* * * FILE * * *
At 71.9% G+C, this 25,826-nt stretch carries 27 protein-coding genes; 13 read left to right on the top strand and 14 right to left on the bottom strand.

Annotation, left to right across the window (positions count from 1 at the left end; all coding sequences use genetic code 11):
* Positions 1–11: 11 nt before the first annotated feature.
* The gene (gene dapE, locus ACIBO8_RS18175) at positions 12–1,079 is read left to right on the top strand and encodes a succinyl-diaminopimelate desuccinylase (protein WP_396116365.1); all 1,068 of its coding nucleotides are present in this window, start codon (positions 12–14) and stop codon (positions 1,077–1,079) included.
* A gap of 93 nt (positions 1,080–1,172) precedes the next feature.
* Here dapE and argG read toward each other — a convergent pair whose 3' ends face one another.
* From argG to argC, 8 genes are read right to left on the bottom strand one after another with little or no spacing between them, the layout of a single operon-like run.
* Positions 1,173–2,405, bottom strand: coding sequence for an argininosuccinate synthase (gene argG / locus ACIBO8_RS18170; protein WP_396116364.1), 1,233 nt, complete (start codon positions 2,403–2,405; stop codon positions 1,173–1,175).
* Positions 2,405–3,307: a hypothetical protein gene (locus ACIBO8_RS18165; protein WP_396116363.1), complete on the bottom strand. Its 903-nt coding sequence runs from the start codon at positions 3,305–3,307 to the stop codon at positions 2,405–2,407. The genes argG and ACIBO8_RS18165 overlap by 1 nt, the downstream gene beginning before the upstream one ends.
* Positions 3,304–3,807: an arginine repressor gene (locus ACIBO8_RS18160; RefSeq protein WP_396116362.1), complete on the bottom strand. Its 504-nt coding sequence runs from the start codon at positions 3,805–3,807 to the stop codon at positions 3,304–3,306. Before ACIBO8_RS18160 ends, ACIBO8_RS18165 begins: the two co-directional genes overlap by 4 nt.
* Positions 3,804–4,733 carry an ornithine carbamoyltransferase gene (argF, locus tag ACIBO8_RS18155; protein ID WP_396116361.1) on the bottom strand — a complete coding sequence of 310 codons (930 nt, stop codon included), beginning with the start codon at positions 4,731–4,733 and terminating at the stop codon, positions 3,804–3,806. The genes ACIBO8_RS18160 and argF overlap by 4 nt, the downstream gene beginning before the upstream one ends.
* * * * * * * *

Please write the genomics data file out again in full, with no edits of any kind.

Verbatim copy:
At 71.9% G+C, this 25,826-nt stretch carries 27 protein-coding genes; 13 read left to right on the top strand and 14 right to left on the bottom strand.

Annotation, left to right across the window (positions count from 1 at the left end; all coding sequences use genetic code 11):
* Positions 1–11: 11 nt before the first annotated feature.
* The gene (gene dapE, locus ACIBO8_RS18175) at positions 12–1,079 is read left to right on the top strand and encodes a succinyl-diaminopimelate desuccinylase (protein WP_396116365.1); all 1,068 of its coding nucleotides are present in this window, start codon (positions 12–14) and stop codon (positions 1,077–1,079) included.
* A gap of 93 nt (positions 1,080–1,172) precedes the next feature.
* Here dapE and argG read toward each other — a convergent pair whose 3' ends face one another.
* From argG to argC, 8 genes are read right to left on the bottom strand one after another with little or no spacing between them, the layout of a single operon-like run.
* Positions 1,173–2,405, bottom strand: coding sequence for an argininosuccinate synthase (gene argG / locus ACIBO8_RS18170; protein WP_396116364.1), 1,233 nt, complete (start codon positions 2,403–2,405; stop codon positions 1,173–1,175).
* Positions 2,405–3,307: a hypothetical protein gene (locus ACIBO8_RS18165; protein WP_396116363.1), complete on the bottom strand. Its 903-nt coding sequence runs from the start codon at positions 3,305–3,307 to the stop codon at positions 2,405–2,407. The genes argG and ACIBO8_RS18165 overlap by 1 nt, the downstream gene beginning before the upstream one ends.
* Positions 3,304–3,807: an arginine repressor gene (locus ACIBO8_RS18160; RefSeq protein WP_396116362.1), complete on the bottom strand. Its 504-nt coding sequence runs from the start codon at positions 3,805–3,807 to the stop codon at positions 3,304–3,306. Before ACIBO8_RS18160 ends, ACIBO8_RS18165 begins: the two co-directional genes overlap by 4 nt.
* Positions 3,804–4,733 carry an ornithine carbamoyltransferase gene (argF, locus tag ACIBO8_RS18155; protein ID WP_396116361.1) on the bottom strand — a complete coding sequence of 310 codons (930 nt, stop codon included), beginning with the start codon at positions 4,731–4,733 and terminating at the stop codon, positions 3,804–3,806. The genes ACIBO8_RS18160 and argF overlap by 4 nt, the downstream gene beginning before the upstream one ends.